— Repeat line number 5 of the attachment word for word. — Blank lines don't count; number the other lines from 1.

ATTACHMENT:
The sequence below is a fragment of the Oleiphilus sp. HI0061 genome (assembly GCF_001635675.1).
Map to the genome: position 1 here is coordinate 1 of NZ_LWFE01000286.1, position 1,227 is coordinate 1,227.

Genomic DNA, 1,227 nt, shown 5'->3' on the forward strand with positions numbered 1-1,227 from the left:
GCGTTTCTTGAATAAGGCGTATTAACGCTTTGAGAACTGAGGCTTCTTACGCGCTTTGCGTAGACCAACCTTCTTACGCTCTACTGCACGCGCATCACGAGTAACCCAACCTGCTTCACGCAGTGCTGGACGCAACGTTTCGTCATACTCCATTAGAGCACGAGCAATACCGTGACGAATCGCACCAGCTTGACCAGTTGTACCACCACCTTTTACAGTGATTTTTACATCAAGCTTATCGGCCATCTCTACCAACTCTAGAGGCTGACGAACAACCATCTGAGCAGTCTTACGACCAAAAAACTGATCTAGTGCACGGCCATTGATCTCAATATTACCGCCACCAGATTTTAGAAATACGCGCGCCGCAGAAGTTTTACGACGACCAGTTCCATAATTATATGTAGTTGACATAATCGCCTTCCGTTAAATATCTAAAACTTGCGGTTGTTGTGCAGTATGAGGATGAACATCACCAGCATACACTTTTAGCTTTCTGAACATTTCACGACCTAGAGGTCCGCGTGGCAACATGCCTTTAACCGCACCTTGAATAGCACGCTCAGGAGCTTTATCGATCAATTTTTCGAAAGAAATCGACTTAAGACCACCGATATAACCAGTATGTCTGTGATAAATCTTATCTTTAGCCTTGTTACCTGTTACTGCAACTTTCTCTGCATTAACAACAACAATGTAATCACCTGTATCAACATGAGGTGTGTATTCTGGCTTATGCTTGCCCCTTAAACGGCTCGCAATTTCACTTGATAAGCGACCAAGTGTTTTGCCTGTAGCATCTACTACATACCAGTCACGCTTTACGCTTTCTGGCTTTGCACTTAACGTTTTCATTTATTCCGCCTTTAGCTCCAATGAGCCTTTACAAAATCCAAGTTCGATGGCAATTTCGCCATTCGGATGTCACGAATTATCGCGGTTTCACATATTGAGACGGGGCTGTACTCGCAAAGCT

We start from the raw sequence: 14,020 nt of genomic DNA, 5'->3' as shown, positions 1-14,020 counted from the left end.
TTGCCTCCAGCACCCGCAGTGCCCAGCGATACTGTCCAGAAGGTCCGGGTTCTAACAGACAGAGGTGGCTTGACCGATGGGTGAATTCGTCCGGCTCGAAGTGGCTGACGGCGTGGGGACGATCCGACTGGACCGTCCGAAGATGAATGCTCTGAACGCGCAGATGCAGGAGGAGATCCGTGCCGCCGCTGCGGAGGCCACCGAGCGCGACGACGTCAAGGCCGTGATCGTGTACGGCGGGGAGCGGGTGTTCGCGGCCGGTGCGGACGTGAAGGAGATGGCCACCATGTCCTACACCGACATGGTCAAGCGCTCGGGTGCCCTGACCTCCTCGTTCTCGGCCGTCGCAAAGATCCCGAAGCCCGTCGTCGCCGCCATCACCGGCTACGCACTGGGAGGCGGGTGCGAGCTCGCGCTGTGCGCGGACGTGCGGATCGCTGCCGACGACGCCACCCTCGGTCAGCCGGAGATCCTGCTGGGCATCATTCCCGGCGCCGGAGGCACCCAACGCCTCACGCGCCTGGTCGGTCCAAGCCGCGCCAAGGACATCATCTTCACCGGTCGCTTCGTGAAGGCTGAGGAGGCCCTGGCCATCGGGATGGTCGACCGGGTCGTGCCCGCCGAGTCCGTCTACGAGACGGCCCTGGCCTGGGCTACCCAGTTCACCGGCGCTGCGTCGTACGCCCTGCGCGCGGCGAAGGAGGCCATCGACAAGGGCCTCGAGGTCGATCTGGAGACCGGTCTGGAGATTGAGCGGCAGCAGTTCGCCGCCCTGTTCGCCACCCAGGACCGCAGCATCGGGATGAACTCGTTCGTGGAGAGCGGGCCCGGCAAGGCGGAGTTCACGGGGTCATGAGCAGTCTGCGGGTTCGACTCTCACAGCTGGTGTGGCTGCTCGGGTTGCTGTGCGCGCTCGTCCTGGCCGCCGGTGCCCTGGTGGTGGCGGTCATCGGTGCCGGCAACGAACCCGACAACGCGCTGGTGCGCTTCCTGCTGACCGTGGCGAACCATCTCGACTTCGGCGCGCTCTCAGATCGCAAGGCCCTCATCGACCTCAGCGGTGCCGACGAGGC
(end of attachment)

We start from the raw sequence: 14,020 nt of genomic DNA, 5'->3' as shown, positions 1-14,020 counted from the left end.